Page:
We’ve all seen the video, constantly, of him walking with handcuffs on. Why are the handcuffs not behind his back? Is it because he’s such a high profile person?
State College, Pennsylvania – The really sad part about this alleged sexual abuse at Penn State University involving Jerry Sandusky and Joe Paterno (head football coach) is not just related to Penn State and at many places, everywhere.
Sandusky, 67, who was a coaches assistant on the football squad was first revealed in 2002 when a graduate assistant, Mike McQuery, 28, allegedly spotted Sandusky in the University locker room shower, raping a 10-11 year old young boy.
McQuery was still coaching the team up until yesterday when the University announced he had been pulled from the next game due to (security concerns for his safety.) JoePa had announced his resignation on Tuesday to finish out the season but on Thursday the Board of Trustees fired him, and he should have resigned on Tuesday.
McQuery was very shocked when this happened and didn’t know what to do until he went home and talked to his father, which resulted in him reporting it to head coach Joe Paterno. What he told JoePa is not clear since the 84 year old coach would have been in his late 70’s at the time, and he says he reported to his superior and never did any follow-ups.
There appeared to be no oversight from the schools upper management and during the most recent Grand Jury (very graphic details, warning) hearing against Sandusky, he allegedly continued to bring young boys to the school, until the management was made aware of the allegations. Within the last year Sandusky had his privileges of access to the football facilities suspended, and the key was taken away from him.
It appears the school didn’t want any chance of any molestation from taking place on their property, but didn’t care what Sandusky did off the campus of the University.
Excellent article in the Toronto Star today about the situation in State College by writer Damien Cox.
The students protested the firing Wednesday night because they like JoePa, and don’t like the mainstream media. Don’t blame the messenger, JoePa had the chance to report the incident and he chose not to. Does this mean the students think he should NOT have reported these assaults? What are they teaching these kids at Penn State? The real tragedy is it could have been stopped in 2002 but it wasn’t. I’m sure many of those students know today, the whole story, and have changed their minds, and support the victims who are the innocent parties here. Without oversight by those in charge, many young boys could have been molested since 2002, since the University kept silent, and no law enforcement was brought in until 2010.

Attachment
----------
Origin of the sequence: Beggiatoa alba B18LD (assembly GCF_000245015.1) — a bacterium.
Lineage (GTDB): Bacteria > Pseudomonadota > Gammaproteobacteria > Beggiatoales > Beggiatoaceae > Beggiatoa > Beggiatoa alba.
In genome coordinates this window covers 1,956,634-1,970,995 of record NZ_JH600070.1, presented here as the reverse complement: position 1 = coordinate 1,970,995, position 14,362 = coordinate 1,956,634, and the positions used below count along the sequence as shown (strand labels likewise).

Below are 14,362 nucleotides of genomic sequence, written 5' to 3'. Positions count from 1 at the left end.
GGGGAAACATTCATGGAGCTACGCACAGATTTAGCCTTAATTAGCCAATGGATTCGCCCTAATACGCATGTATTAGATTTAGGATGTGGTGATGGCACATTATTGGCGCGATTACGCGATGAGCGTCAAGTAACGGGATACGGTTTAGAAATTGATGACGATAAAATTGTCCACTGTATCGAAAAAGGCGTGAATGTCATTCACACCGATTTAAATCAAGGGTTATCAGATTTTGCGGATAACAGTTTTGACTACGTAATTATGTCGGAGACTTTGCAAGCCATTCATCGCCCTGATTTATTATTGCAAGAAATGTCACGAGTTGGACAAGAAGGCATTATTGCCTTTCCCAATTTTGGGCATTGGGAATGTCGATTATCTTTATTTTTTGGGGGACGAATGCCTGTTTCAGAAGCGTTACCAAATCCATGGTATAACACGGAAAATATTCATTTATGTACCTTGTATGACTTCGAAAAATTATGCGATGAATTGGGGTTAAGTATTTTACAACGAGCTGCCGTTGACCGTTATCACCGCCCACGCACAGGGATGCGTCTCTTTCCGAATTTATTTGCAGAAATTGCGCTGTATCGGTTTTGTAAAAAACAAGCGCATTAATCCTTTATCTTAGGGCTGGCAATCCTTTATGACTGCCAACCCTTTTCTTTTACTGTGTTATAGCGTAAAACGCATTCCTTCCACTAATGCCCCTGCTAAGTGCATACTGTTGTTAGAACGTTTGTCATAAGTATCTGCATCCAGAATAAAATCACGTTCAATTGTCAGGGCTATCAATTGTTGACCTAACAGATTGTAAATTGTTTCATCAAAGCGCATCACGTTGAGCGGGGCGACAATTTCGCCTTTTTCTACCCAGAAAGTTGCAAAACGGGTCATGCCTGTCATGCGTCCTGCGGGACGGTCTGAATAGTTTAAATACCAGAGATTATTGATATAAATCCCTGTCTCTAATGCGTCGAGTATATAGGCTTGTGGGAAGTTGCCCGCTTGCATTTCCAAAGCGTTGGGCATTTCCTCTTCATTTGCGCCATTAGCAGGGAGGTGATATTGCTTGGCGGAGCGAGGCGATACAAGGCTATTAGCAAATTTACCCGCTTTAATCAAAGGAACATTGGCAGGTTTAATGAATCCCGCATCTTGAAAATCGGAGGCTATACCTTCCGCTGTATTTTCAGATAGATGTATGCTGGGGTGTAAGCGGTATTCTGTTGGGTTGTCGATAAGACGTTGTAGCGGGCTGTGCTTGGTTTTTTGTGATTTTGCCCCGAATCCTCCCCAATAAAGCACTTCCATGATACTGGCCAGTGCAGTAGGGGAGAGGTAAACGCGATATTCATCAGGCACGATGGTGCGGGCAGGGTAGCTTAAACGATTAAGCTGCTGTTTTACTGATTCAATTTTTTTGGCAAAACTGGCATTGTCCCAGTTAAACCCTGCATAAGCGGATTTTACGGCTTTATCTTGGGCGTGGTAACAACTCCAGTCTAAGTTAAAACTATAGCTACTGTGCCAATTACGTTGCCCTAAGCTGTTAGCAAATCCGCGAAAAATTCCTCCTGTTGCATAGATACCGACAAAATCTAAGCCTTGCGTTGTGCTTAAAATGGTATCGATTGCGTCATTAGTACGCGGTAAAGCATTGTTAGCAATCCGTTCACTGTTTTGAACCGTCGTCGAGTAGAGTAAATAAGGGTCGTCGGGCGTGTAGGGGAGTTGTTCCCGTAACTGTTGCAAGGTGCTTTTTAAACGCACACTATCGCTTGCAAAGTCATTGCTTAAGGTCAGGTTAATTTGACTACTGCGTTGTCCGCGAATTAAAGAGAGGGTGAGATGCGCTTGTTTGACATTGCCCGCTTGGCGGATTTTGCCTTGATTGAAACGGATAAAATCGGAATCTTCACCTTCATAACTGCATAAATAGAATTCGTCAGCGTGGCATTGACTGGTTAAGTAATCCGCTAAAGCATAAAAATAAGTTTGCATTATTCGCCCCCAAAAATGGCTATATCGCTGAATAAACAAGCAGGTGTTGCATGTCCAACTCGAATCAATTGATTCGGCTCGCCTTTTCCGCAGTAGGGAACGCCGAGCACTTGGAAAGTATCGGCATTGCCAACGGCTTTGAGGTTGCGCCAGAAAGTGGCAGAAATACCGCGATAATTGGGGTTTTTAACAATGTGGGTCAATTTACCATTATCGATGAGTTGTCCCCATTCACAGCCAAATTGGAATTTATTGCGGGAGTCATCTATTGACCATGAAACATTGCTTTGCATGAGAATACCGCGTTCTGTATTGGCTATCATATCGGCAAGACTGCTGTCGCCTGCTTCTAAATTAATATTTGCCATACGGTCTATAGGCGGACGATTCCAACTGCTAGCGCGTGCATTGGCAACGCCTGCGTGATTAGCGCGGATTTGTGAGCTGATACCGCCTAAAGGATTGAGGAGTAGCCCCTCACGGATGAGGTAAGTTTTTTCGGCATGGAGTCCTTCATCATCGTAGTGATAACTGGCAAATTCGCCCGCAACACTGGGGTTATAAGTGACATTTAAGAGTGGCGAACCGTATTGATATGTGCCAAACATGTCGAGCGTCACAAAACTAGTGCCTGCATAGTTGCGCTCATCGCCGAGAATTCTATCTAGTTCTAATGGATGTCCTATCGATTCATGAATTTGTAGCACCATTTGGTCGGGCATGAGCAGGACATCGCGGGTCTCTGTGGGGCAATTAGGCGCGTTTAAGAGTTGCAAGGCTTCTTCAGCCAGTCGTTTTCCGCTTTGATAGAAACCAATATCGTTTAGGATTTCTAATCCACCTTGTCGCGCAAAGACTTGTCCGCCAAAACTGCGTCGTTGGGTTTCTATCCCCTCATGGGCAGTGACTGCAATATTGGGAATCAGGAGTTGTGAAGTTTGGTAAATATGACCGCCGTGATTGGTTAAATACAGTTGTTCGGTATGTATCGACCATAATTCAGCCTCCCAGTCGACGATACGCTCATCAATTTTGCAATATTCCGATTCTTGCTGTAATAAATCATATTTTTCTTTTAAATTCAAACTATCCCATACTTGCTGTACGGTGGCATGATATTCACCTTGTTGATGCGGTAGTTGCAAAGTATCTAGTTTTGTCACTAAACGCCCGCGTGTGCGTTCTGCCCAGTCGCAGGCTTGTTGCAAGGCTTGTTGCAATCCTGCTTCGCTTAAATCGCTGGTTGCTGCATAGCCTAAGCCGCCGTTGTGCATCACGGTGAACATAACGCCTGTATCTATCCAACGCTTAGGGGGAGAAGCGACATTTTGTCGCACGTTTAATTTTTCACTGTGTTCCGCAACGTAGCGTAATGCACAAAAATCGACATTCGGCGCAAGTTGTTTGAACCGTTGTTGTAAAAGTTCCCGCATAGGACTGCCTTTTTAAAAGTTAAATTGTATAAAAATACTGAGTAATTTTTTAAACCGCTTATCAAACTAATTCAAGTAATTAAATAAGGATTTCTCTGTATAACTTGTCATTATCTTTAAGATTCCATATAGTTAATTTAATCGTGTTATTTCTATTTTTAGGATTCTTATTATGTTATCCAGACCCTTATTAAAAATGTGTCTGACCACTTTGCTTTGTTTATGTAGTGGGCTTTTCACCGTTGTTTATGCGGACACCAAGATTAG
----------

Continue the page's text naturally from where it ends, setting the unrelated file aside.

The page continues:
Allegations against Sandusky started to surface as far back as 1994 and it has so far had nine boys come forward to report these molestations, and as many as another 40 have contacted the University since the story broke this week.
It may be years before these young men will ever get over these tragedies, they experienced and was overlooked by the University. JoePa always said he wanted to “do the right thing,” and sadly he did not. The Board of Trustees had to do the right thing, and it should have been done in 2002. How many young boys were assaulted after they were made aware of this terrible situation. I can understand the young people protesting JoePa’s firing, but don’t understand how they can justify him, not reporting this to the police once he was informed.
Sandusky even went as far as opening a charity youth group in 1977 called The Second Mile which helped disadvantaged youngsters of all ages and it has been reported that he used this as a grooming field to recruit young victims.
The accused Jerry Sandusky has claimed he is innocent and is currently facing over 40 charges, and he is innocent of all charges until proved guilty. His lawyer says he has been convicted in the area of public opinion. This may only be the start of the tragedies that took place since 2002.
This horrible incident will go down as one of the worst sex scandals in all of sports.